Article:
05 February 2014

Bible Marking Tutorial Series: Marking for a Memorial

Dear Lissy,

We've covered some basic pencil marks in our last two tutorials, and today I'm heading into more familiar territory.  Almost everyone marks verses they like in some way.  Daddy often prepares homegoing funeral services for believers using their Bible.  He wants to share passages that were significant to them during their memorial.  Here's what he usually finds:
  • Verses they like or find beautiful.
  • Verses that promise, convict, encourage, or instruct.
  • Familiar verses, like the Beatitudes.
  • Verses they've memorized
  • Chapters they've read. 
Guess what?  I mark memorial verses, too, just not in anticipation of my homegoing service.  I use them as signposts of times and places God has shown Himself mighty on my behalf either through illumination or during prayer.
Illuminated verses
During times of physical or spiritual trials, the Holy Spirit often uses a particular verse or passage to minister to my heart.  This illumination always results in a change of heart and action that bring my life into a closer walk with Jesus.   I want to remember the strong hand of the Lord in a big way.  I choose to drylight these verses in fluorescent yellow and then frame them in hot pink drylighter. I may pencil the date and a few words in the margin to bring the event back to mind.   For someone who marks very conservatively, these verses are like tropical birds on the page.  They are memorials for me, a remembrance of what God has done in my life that I run across in my regular study and devotions.  And if they happen to show up at my homegoing service, that's ok, too.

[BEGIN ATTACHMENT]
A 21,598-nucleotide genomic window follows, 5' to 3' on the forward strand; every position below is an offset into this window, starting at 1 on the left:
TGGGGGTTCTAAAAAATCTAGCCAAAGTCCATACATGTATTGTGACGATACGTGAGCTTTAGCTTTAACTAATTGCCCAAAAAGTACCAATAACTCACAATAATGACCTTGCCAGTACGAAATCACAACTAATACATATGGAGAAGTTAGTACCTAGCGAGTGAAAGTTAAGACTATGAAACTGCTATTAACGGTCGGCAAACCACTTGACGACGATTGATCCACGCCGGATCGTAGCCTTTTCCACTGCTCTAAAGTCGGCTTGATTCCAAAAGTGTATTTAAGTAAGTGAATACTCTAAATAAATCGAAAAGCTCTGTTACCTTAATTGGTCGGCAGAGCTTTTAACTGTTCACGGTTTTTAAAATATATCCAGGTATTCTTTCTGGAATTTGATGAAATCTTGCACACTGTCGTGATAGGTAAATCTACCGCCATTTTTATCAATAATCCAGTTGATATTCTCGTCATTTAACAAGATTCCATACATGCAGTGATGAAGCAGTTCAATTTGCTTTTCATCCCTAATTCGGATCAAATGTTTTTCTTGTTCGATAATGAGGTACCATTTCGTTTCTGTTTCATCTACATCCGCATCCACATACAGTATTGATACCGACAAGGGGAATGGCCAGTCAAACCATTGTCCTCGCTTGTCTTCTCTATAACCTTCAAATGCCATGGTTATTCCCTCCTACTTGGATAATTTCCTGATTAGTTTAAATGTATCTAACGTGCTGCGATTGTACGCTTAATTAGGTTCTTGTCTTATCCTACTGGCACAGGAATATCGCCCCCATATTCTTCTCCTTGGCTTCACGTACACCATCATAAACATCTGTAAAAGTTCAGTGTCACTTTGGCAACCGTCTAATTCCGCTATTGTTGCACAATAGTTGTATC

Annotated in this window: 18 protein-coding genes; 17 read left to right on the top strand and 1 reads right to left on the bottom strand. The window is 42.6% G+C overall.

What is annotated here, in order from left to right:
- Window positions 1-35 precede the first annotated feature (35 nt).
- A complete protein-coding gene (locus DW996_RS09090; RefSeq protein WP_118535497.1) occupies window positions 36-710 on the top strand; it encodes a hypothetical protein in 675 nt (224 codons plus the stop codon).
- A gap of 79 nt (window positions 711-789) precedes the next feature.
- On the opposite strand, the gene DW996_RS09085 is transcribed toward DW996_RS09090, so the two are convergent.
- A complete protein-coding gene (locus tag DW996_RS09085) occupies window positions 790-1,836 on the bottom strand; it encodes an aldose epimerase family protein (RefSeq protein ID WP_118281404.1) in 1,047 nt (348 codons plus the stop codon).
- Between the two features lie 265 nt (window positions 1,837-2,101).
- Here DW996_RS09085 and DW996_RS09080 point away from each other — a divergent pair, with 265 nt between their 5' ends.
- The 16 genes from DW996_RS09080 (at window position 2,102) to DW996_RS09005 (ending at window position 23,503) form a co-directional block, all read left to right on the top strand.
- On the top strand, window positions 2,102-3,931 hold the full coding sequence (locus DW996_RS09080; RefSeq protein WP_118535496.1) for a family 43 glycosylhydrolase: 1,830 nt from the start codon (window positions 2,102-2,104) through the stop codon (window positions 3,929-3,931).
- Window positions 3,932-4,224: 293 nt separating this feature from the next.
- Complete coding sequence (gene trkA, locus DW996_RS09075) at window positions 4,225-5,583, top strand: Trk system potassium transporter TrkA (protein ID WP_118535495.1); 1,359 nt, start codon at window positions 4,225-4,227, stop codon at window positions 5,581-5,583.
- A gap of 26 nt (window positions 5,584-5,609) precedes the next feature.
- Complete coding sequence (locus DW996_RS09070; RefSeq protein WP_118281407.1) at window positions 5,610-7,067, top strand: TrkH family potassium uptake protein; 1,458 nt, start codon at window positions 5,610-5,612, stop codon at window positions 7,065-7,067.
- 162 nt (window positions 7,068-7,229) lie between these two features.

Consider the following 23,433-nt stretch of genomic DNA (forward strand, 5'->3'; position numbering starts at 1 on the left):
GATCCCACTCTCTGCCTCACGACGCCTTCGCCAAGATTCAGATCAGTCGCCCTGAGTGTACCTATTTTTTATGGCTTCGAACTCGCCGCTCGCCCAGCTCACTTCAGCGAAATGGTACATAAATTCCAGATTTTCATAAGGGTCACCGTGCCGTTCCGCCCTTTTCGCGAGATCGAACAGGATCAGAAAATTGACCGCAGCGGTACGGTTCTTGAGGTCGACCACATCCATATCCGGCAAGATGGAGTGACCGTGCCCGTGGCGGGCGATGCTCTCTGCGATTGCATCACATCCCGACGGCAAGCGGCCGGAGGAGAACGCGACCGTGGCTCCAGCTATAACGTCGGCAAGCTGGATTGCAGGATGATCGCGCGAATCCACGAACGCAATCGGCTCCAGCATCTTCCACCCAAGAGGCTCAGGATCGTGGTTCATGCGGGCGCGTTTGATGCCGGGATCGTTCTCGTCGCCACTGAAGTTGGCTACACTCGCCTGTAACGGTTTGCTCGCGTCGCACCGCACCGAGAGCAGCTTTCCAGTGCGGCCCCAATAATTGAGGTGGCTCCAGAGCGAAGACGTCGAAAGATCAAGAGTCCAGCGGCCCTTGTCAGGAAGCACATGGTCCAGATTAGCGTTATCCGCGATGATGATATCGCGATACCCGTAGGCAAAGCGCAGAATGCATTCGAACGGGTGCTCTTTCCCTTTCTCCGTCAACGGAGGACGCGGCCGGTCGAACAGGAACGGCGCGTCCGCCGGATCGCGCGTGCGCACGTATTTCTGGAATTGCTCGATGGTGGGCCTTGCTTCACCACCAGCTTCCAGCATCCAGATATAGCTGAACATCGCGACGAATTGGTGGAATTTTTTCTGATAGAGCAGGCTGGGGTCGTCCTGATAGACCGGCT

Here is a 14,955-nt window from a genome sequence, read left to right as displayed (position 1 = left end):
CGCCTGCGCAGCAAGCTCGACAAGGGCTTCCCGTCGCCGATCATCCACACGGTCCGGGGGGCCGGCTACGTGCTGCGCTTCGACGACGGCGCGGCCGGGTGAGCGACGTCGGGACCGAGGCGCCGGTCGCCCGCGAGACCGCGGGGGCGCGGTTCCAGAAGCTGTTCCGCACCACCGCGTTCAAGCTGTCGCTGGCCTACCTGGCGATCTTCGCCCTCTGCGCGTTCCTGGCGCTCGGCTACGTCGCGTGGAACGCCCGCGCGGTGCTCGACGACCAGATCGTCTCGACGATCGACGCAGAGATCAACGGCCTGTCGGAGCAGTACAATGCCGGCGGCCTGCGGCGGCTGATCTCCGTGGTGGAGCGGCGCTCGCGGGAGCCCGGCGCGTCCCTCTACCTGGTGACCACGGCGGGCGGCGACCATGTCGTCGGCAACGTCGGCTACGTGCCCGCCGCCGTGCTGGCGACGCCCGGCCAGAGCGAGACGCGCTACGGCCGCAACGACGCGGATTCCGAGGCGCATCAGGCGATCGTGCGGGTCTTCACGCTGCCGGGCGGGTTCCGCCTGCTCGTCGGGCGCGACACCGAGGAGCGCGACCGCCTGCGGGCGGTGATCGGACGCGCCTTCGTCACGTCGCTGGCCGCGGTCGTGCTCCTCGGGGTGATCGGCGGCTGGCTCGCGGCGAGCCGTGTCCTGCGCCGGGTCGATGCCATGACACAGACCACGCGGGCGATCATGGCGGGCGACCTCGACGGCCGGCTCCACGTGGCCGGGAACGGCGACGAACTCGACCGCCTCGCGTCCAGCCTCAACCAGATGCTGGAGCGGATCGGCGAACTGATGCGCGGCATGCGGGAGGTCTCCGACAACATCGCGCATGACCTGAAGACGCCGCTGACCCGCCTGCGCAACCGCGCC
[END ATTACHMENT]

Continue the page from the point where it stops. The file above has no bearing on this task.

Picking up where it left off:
"One of the best things for your spiritual welfare is to keep recounting the wonders God has done for you: record them in a book, mark the passage in your Bible and continually refer to it, keep it fresh in your mind." --Oswald Chambers, in The Place of Help

Date-significant passages
When I pray a verse for a particular person or situation, I jot down the date, the name, and a one or two word description next to the verse in my Bible. 
Example:  Next to Psalm 113:9, I penciled in 4/1997 Nate -- the date I found out I was pregnant with my first baby after suffering over three years of infertility and begging God for a child.  
Dozens of these dates and words pepper the margins of my Bible, just like they did my grandmother's.  Each time I read the Word, I remember God's faithfulness and lovingkindness on my behalf as I prayed.

Don't just mark for academic use in your Bible.  Choose memorials that you will come across time and again to remind yourself of God's goodness and work in your life.


The first tutorial starts here and the series continues here!

1 comment:

  1. Positive site, where did u come up with the information on this posting?I have read a few of the articles on your website now, and I really like your style. Thanks a million and please keep up the effective work. flood restoration toronto